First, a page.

Sunday, November 18, 2012

The Admiral (A film by Shohei Kotaki)

I'm not one for doing film reviews, but I found this one interesting for a few reasons.

But first some introduction. It's called "The Admiral" or in Japanese "Isoroku Yamamoto, the Commander-in-Chief of the Combined Fleet", and is the story of Admiral Yamamoto's command of the attack on Pearl Harbour, and the naval defeats that followed. The story hinges on Yamamoto's desire for peace, as evidenced in his (highly unpopular) opposition to joining against the allies as war commenced in Europe, and attempts to dissuade government from war with America. However, Yamamoto is "promoted" out of naval government to the position of Admiral, where he must obey his orders to attack America.

Having only read up to the Meiji era in Jansen's "The Making of Modern Japan" (my bible on the history of Japan), it was good to watch a film about this grey area in my picture of history, though I can't comment much on its accuracy.

So, as a non-cinema-goer, what is so interesting, then? Firstly is the essential Japanese-ness of this film. Yamamoto is torn between his desire for peace (his personal duty to his country), and his need to fulfil his duty to his superiors. This burden of conflicting duty is Japanese enough, but to cap it off, until very near the end, Yamamoto says hardly a word about this conflict, and through much of the film exudes a cheery disposition as if somehow everything is going swimmingly. Extreme internalisation of one's problems. Its so stereotypical that had the film been made in the West, it could be construed as racist (hah).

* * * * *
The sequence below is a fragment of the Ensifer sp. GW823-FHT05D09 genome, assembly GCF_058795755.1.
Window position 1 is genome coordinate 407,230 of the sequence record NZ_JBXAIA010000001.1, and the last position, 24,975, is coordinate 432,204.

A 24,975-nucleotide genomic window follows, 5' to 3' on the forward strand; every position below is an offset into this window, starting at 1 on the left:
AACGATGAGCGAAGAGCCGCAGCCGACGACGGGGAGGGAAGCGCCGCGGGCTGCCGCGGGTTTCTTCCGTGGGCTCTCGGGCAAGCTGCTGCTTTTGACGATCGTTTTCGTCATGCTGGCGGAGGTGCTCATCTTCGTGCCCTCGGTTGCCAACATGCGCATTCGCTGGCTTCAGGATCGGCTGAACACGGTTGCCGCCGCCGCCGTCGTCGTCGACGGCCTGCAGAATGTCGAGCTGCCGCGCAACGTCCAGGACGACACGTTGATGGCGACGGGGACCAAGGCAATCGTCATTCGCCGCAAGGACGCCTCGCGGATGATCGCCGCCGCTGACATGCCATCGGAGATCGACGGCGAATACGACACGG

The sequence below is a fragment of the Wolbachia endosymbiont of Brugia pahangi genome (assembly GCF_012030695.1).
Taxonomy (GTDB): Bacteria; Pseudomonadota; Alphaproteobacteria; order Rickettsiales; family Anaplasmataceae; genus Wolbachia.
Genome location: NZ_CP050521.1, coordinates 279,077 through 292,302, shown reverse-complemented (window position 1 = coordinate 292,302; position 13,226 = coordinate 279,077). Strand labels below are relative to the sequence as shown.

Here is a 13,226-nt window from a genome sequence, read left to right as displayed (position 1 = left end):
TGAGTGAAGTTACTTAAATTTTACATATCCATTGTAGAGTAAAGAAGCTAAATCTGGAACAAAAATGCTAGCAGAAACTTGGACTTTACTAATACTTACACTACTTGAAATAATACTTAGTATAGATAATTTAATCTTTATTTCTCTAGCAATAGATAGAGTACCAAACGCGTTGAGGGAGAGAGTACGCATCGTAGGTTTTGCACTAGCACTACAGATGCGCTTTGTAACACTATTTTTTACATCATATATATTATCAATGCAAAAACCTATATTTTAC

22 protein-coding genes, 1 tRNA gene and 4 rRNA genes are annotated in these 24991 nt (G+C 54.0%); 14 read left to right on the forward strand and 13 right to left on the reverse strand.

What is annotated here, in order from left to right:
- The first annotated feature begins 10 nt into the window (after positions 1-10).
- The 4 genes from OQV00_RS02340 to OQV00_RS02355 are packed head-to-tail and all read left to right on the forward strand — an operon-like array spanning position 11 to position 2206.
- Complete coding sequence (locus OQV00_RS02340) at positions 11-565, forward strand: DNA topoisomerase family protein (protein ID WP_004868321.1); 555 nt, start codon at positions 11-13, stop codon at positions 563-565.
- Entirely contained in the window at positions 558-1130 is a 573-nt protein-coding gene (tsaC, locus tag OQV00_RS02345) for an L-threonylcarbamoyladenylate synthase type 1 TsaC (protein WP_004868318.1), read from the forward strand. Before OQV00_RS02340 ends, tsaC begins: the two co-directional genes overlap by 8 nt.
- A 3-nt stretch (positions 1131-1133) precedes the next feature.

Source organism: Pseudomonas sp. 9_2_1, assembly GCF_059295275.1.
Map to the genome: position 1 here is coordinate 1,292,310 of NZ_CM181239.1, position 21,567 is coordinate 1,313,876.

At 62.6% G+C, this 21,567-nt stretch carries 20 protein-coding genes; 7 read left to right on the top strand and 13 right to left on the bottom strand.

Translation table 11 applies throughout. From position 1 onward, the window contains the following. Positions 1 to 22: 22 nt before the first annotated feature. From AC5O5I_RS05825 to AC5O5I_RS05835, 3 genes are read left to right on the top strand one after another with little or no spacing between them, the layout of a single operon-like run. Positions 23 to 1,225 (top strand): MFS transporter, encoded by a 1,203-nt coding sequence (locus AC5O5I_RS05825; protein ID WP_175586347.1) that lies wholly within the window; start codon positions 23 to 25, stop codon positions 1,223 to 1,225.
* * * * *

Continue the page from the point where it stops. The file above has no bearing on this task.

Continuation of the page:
Apart from deepening my already well-indulged stereotypes, the timing of the film is also interesting. It is set in a time of heightened Japanese Nationalism that was key for support in the war. But this fits ominously into modern politics. Relations between Japan and China have been getting steadily worse over the last few years, and there are reports of an increase in nationalism in Japan. That report also blames China of the same. I've no idea how much of either claim is true, but it makes me sad. Both sides should know better, right?! It seems to me that Japanese Nationalism was a key factor to precipitating war with America and probably China too. For both China and Japan the war was devastating beyond comprehension (beyond mine at any rate). The film ends:
"When and how did we go wrong? And what did we lose? The answer to that may have to wait 50 or 100 years... But that might also be enough time for the people of our country to forget everything."
I can't help but wonder this myself.

The film itself was quite enjoyable to watch, with more emphasis on military politics than on raw combat, which I think is a good thing in this case, where the Japanese side of events is decidedly unrepresented. Kudos to the translators, who make understanding what is going on very easy, and though there are a couple of references that non-Japan-history-buffs will miss out on, the film is quite accessible. As a piece of cinematography? Ask someone else. All I'll say is that I liked the actors, the effects were OK, but I felt the story was a bit slow, begging for a bit more fleshing out or less use of the dramatic pause.